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March 20th, 2020 The ocean was amazing. Emily had loved the water her entire life, but this was a communion with it she'd never imagined before. When she was under the waves she was stronger, faster, and more at ease than she'd ever been air-side. She wasn't Aquaman with the creatures of the sea at her disposal, but then again she also wasn't expected to rule over an underwater kingdom with politics that made Game of Thrones look cuddly. So when a mixed pod of dolphins and swordfish sharks approached her, she was understandably perplexed. The dolphins came forward first, swimming close enough around her to gently bump her with their noses; she got the distinct impression they were trying to make her comfortable. Next came the mako sharks, forming a loose sphere around her. The dolphins swam to one side of the sphere and gave off a series of excited clicks as the sharks began moving; it was clear Emily was to move with them. Other animals that drifted near them actually stopped and gave them room, like cars pulling over to the side of the road when fire trucks came blaring past them; they didn't flee as they normally would from such a large frenzy passing by. They swam faster than any shark should be able to, passing from the eastern coast of the United States where Emily had last been ashore deep into the equatorial region of the Pacific in a matter of hours that should have taken days. After a time the sharks split apart to drift in place around a submerged plateau rising from the ocean depths. The shelf bore a pristine coral reef, exploding in colors and vitality. Emily was herded by a single shark companion towards the center of the reef before that shark also took up sentry, floating in lazy circles just below the surface overhead. "Thank you." They weren't words - a jellyfish lacked the physical structures necessary to speak - but she felt the intent in her mind and knew it was directed at the both the sharks and her for making the journey. A singular immortal jellyfish floated up from the rich life teaming in the reef and made it's way to just in front of Stormer. For it's kind, it was enormous - nearly six inches from bell to tentacle tip. "I am Memory, Emily. What is known upon this world is known within me. As you and other walkers have become loud upon the world, it has been comforting to know that at least one of you has returned to the waters. It gives me hope that all will not end with you and your kin." The jellyfish bobbed closer and Emily could feel a sense of immeneness to it despite it's relatively tiny size compared to her. This was a creature of both power and timelessness. "Others of the loud walkers, Emily, they have changed that world to their whim. This alone is not enough to rouse my fear - their new waters are an interesting new current to the world. In their ignorance and carelessness however, they have uncovered an old truth of the world. Of you walkers. If they are not careful they will call back the living suns to our world's shores. I fear that even you new loud walkers will not be sufficient to protect our home from their return. They are powerful, proud, cruel creatures, Emily. They will destroy you and your kin if they see them as a threat. They will burn the entire world and spread it 'round our star if they deem it necessary. As they have done here once before." One small tentacle pointed back behind Emily. "Gather your kindred, Emily of the Waters. Go to the places they have uncovered, beneath the dry place walkers call the Sahara Desert, in the tunnels they made to fill their new sea. Look for the tunnels that are not theirs. You must find the buried places of the living suns; you must keep them from the unwary and the foolish. If you can, destroy their places completely - but be cautious. We do not know what safeguards they left in place. They were cruel even to one another and trusted no one. Learn and act, Emily. Before it is too late for us all."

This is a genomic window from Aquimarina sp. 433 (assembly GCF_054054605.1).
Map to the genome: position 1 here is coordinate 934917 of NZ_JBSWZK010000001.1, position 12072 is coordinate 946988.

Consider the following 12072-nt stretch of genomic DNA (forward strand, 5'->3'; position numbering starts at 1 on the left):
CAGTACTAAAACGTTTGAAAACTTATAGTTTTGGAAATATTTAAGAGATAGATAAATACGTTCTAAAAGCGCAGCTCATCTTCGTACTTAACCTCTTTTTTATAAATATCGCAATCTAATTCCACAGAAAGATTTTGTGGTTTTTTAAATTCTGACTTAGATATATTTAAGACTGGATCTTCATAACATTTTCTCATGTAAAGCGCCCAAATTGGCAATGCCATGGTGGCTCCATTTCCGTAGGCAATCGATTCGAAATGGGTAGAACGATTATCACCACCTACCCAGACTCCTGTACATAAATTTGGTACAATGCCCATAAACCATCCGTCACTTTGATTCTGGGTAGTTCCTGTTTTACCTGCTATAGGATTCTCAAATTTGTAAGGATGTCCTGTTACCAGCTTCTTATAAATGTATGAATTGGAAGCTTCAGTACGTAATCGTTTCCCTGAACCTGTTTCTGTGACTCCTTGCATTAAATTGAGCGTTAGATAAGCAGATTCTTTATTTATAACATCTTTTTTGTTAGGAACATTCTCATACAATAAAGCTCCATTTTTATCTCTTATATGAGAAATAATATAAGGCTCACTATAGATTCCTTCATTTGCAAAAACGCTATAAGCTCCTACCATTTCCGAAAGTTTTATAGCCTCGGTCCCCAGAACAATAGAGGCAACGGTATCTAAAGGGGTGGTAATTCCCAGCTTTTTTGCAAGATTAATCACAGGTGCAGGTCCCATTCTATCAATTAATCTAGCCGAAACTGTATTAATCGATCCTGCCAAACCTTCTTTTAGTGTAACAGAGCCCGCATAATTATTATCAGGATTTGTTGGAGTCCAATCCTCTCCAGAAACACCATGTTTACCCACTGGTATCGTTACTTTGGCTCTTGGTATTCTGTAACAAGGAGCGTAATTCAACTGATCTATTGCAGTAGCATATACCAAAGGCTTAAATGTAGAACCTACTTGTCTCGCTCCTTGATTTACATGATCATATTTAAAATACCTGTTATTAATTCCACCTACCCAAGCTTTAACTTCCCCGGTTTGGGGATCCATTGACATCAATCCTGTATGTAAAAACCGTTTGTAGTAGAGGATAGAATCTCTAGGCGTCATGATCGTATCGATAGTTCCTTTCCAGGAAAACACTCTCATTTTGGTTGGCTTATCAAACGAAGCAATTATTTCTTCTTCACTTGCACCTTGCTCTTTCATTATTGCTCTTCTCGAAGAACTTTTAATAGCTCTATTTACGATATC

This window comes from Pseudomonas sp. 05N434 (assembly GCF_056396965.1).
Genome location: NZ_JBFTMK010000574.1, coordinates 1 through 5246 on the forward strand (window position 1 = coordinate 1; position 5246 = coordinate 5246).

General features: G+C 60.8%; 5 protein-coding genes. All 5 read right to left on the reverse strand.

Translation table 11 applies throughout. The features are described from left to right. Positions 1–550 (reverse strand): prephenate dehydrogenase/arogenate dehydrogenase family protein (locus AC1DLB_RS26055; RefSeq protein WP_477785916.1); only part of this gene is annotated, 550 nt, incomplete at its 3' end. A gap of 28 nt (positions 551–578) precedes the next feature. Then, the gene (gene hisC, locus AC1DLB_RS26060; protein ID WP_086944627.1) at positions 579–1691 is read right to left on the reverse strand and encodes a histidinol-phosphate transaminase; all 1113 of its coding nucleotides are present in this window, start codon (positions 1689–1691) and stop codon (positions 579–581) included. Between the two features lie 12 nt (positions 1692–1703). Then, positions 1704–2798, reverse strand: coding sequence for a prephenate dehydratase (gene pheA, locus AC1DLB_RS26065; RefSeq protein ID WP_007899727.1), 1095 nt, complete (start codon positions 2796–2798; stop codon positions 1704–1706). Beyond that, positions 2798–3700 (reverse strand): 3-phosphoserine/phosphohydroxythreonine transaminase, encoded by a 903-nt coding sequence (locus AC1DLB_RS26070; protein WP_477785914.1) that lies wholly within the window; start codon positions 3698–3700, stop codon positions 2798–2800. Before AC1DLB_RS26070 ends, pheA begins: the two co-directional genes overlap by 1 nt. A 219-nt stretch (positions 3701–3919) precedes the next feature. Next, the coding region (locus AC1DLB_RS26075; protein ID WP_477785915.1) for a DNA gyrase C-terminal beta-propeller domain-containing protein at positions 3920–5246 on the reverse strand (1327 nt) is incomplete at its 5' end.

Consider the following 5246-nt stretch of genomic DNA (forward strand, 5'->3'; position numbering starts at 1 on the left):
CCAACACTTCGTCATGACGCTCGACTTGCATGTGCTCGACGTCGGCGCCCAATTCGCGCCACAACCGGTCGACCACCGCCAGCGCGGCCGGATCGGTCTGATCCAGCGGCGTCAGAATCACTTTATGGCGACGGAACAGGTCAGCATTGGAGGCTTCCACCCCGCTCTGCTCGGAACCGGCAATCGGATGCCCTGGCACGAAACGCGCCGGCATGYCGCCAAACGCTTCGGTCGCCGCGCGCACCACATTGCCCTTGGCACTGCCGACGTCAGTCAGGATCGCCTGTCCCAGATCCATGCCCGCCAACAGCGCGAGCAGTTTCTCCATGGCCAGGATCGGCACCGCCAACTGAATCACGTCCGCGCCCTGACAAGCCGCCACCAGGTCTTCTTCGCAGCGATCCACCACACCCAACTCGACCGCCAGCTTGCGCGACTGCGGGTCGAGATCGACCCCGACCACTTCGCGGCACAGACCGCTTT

5:38 PM WST, Thursday September 19th, 2019 Ryan The storm had blown up out of nowhere and it wasn't just wind and water. Lightning lanced through the air around him, the plane shuddering as air pressure and wind currents danced in angry whorls. The instruments in the cockpit had gone out several seconds before the actual storm nearly just appeared around him - not a great help and certainly a little unnerving. He hadn't lost the engines, but the power kept flickering for no apparent reason and that was starting to raise his heart rate. Over the middle of the Pacific, a water landing wasn't really one you could walk away from, not even if you made it down to the ocean in one piece. The storm seemed to pulse again. It'd done that several times over the minute or so that he'd been fighting winds and ducking lightning clusters. His whole body ached with the pulse this time and the bright flash that followed after only made sense when he realized he could feel rushing air and a tingle along his hands and hair. The plane had been hit and the screech of metal, along with the hard drag on the controls, told him that he shouldn't worry about the cargo anymore - it was gone already. Lightning struck again, feeling decidedly personal in its attack on his plane. The cockpit thrummed with the energy and split open beneath him, the metal curling back with a sheen of blue light around it. That's not right, he thought to himself as his chair began to rip itself apart as the light moved up towards it. His hind-brain grabbed control of motor functions and unbuckled him from the falling furniture. It didn't exactly improve the situation, but at least he wasn't grabbed by the light and torn limb from limb himself. He fell, feeling the thin air rush past him and knowing he'd pass out from lack of oxygen before he'd actually hit the sea and die of anything else. A glint of white on the water caught his eye. A ship, his mind informed him while also playing a reel of the highlights of his life in expectation of adding the final frame. It took a moment to realize the speck was getting larger than it should. It'd been closer to the horizon and should have slipped over it as he fell closer to the water, but instead it was steadily resolving itself into a twin-stacked white and blue NOAA vessel. That was beneath him. He'd somehow fallen sideways. He stared at the ship, his mind caught in the weirdness of the moment. It'd stopped growing. He was still a hundred feet or so above it. He'd stopped moving. There was an honest-to-go sea monster attacking it. And he was still a hundred feet above it, hanging in mid-air. Emily The Hi'ialakai had just crossed the international date line and it'd been a pretty good day, all in all. They'd been bringing in a range of sea creatures onto the ship to chip and install the new mini-cameras they'd just gotten, then release back out into the wild (usually after a free meal for the indignity). The research would help them understand what climate change and changing fishing patterns were doing to the Pacific wildlife. They'd dropped a couple of sensor-bots too, intending to come back after a year and pick them up. Emily was in the computer lab, sending out pings in a rather bored fashion to the 'bots and noting how long it took them to ping back. Necessary grunt work to make sure they'd made it to the depth they were supposed to float along at and hadn't already gotten eaten by a whale or something. There was a betting pool already on how many of the bots would be in the area, in one piece, or what they'd be in by the time they came back for them. She had a few dollars in the "used as a play toy by a pod of dolphins" bin. It usually paid out. The storm alarms blared across the speakers, startling her almost off her chair. She rolled her eyes at her own antics and resettled herself. A storm, great. She didn't get seasick, but there were some new civilian recruits that apparently hadn't worked that out of their system before signing up for a life out on the water. Everyone suffered for it. She sent out her next ping, waiting the 12 seconds it should have taken to get back to her. There was an odd whirring sound instead and after a moment she realized it was the CPU cycling up like crazy. The program she used hadn't frozen, but it was stuck counting up the data it was receiving from the probe - it should have been about 4 bytes of data and it was already past 26 kilobytes. And climbing quickly. The computer gave out a sad whine after another few seconds and then died. Emily blinked and frowned. She tried to reboot the computer, but in the moments of silence that followed she began to hear other sounds from the ship: the sounds of ripping metal and screams. Something was terribly wrong.